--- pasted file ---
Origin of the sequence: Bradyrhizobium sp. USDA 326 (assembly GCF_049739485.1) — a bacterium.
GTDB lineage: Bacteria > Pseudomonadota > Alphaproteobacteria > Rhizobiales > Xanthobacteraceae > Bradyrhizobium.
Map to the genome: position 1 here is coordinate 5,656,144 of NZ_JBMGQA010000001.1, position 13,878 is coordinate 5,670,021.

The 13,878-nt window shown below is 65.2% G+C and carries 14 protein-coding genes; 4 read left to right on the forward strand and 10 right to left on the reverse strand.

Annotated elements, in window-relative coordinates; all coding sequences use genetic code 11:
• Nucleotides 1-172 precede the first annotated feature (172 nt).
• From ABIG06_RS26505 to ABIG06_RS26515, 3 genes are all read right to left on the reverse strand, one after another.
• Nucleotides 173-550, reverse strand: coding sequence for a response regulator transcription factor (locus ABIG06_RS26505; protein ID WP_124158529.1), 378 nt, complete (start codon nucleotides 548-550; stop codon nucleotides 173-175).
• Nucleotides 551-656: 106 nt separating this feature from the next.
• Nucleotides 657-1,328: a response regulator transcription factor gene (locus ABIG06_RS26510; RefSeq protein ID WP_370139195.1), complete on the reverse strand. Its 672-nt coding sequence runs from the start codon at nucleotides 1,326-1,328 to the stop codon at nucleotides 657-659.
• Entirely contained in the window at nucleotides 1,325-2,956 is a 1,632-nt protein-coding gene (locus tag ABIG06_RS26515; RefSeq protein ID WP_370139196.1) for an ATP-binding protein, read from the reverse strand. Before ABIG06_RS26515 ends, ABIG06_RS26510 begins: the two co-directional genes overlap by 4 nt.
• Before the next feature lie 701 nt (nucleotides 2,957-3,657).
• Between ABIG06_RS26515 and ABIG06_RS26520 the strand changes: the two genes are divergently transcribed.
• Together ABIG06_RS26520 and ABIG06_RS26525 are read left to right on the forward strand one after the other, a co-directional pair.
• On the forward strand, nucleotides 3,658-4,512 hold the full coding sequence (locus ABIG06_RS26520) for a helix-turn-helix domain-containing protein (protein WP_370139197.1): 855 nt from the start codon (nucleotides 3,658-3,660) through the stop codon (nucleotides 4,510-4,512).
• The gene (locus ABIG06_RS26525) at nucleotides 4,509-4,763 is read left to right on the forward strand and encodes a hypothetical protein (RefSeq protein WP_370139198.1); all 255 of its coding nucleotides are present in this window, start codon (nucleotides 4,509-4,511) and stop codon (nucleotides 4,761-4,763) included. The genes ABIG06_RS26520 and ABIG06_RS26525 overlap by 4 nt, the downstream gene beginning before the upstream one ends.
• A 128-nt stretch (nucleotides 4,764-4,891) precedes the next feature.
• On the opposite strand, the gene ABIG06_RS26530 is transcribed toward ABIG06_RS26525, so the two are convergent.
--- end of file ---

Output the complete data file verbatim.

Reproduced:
Origin of the sequence: Bradyrhizobium sp. USDA 326 (assembly GCF_049739485.1) — a bacterium.
GTDB lineage: Bacteria > Pseudomonadota > Alphaproteobacteria > Rhizobiales > Xanthobacteraceae > Bradyrhizobium.
Map to the genome: position 1 here is coordinate 5,656,144 of NZ_JBMGQA010000001.1, position 13,878 is coordinate 5,670,021.

The 13,878-nt window shown below is 65.2% G+C and carries 14 protein-coding genes; 4 read left to right on the forward strand and 10 right to left on the reverse strand.

Annotated elements, in window-relative coordinates; all coding sequences use genetic code 11:
• Nucleotides 1-172 precede the first annotated feature (172 nt).
• From ABIG06_RS26505 to ABIG06_RS26515, 3 genes are all read right to left on the reverse strand, one after another.
• Nucleotides 173-550, reverse strand: coding sequence for a response regulator transcription factor (locus ABIG06_RS26505; protein ID WP_124158529.1), 378 nt, complete (start codon nucleotides 548-550; stop codon nucleotides 173-175).
• Nucleotides 551-656: 106 nt separating this feature from the next.
• Nucleotides 657-1,328: a response regulator transcription factor gene (locus ABIG06_RS26510; RefSeq protein ID WP_370139195.1), complete on the reverse strand. Its 672-nt coding sequence runs from the start codon at nucleotides 1,326-1,328 to the stop codon at nucleotides 657-659.
• Entirely contained in the window at nucleotides 1,325-2,956 is a 1,632-nt protein-coding gene (locus tag ABIG06_RS26515; RefSeq protein ID WP_370139196.1) for an ATP-binding protein, read from the reverse strand. Before ABIG06_RS26515 ends, ABIG06_RS26510 begins: the two co-directional genes overlap by 4 nt.
• Before the next feature lie 701 nt (nucleotides 2,957-3,657).
• Between ABIG06_RS26515 and ABIG06_RS26520 the strand changes: the two genes are divergently transcribed.
• Together ABIG06_RS26520 and ABIG06_RS26525 are read left to right on the forward strand one after the other, a co-directional pair.
• On the forward strand, nucleotides 3,658-4,512 hold the full coding sequence (locus ABIG06_RS26520) for a helix-turn-helix domain-containing protein (protein WP_370139197.1): 855 nt from the start codon (nucleotides 3,658-3,660) through the stop codon (nucleotides 4,510-4,512).
• The gene (locus ABIG06_RS26525) at nucleotides 4,509-4,763 is read left to right on the forward strand and encodes a hypothetical protein (RefSeq protein WP_370139198.1); all 255 of its coding nucleotides are present in this window, start codon (nucleotides 4,509-4,511) and stop codon (nucleotides 4,761-4,763) included. The genes ABIG06_RS26520 and ABIG06_RS26525 overlap by 4 nt, the downstream gene beginning before the upstream one ends.
• A 128-nt stretch (nucleotides 4,764-4,891) precedes the next feature.
• On the opposite strand, the gene ABIG06_RS26530 is transcribed toward ABIG06_RS26525, so the two are convergent.